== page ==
The issue of nomination of the Supreme Court judges by the Council requires additional regulation through the Organic Law of Georgia on General Courts:

  • The criteria for selecting judges established by the Organic Law on General Courts should be extended to apply to the appointment of the Supreme Court judges as well. Furthermore, additional requirements that would only apply to the judicial candidates for the Supreme Court, should be established.
  • The candidates should be selected through an open competition. Any information about the candidates received and processed by the Council should be public. The continuation of the competition should only be possible two months after the registration of candidates in order to allow for public discussions about the candidates to be held and information about these candidates be obtained, processed and given to the Council. In addition, the interested persons, who register in advance, should have an opportunity to pose questions to the candidates during their interviews.
  • The selection of the Supreme Court judges should be made in accordance with the procedures established for the selection of judges of courts of lower instances, which, in turn, need to be improved. Specifically, the system of points for assessing candidates based on the criteria of competency and integrity should be extended to the Supreme Court judges, the sources and evidence supporting the assessment need to be established and the interviews with the candidates should be held at the Council's open session.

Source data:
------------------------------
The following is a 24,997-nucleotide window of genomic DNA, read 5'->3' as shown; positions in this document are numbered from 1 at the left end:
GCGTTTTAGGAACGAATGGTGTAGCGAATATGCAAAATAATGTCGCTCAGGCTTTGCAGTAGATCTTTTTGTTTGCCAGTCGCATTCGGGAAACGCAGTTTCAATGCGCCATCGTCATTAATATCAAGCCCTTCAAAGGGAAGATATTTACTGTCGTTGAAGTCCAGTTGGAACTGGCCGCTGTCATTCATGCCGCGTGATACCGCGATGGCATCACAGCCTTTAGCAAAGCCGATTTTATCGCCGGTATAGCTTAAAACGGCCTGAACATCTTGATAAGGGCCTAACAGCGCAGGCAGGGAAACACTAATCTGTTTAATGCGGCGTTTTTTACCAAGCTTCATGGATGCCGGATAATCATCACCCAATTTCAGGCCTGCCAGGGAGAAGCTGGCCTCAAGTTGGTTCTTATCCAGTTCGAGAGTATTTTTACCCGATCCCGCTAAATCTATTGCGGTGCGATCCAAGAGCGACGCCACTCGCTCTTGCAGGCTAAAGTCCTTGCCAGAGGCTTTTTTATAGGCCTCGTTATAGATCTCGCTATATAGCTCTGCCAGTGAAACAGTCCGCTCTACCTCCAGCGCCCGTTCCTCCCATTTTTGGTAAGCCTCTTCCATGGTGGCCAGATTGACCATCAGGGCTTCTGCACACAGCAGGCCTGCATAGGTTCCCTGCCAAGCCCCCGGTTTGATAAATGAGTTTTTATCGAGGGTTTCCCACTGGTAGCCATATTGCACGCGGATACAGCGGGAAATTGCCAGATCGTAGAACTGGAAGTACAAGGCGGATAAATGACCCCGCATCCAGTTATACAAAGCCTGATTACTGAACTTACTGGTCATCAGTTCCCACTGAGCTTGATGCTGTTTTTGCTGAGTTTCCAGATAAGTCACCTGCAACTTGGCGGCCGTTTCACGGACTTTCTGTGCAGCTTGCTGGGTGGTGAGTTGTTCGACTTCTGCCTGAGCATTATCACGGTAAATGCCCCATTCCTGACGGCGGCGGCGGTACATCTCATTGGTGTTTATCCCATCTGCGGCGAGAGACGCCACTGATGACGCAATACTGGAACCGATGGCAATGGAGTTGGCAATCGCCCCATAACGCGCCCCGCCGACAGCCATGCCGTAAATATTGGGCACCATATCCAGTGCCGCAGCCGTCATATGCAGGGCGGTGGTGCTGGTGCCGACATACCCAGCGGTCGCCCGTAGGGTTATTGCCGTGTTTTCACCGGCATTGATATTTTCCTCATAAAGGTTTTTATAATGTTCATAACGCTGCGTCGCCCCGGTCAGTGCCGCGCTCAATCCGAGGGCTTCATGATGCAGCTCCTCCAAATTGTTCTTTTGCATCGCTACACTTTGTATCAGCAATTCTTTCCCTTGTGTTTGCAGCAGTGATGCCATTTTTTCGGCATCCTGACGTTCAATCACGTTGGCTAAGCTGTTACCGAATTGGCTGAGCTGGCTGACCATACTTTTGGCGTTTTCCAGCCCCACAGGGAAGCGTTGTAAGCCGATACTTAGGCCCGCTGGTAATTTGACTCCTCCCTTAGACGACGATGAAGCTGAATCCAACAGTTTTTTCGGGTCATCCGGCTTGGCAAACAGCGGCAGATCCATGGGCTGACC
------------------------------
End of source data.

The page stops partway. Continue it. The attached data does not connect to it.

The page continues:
• It should be envisaged by the organic law that the High Council of Justice shall nominate to Parliament of Georgia the three judicial candidates for the Supreme Court who received the best assessment. The procedure of the selection of the best candidates should be similar to the procedure of selecting judges of courts of lower instances. In addition, should Parliament reject a candidate, the Council should only be able to nominate the same candidate twice.
  • The requirements of passing qualification examinations and studying at the High School of Justice should not apply to the Supreme Court judicial candidates, as this will heighten competition and provide more professionals with an opportunity to participate in the competition of selecting judicial candidates for the Supreme Court.
  • It should be possible to dispute the process of assessment of candidates by the Council at the Qualification Chamber of the Supreme Court. However, the rejection by Parliament of Georgia of a person nominated for the post of a Supreme Court judge cannot be appealed.
  • The law should contain a detailed procedure for the election of a candidate by Parliament. Specifically, the maximum term for the consideration of candidates by Parliament, the possibility for interested persons to attend and pose questions, the timeframe and procedure for interested persons to submit to Parliament the information about candidates should be established.

The Coalition for Independent and Transparent Judiciary is responsible for the content of the press release. It does not necessarily reflect the views of the East-West Management Institution, USAID or the US Government.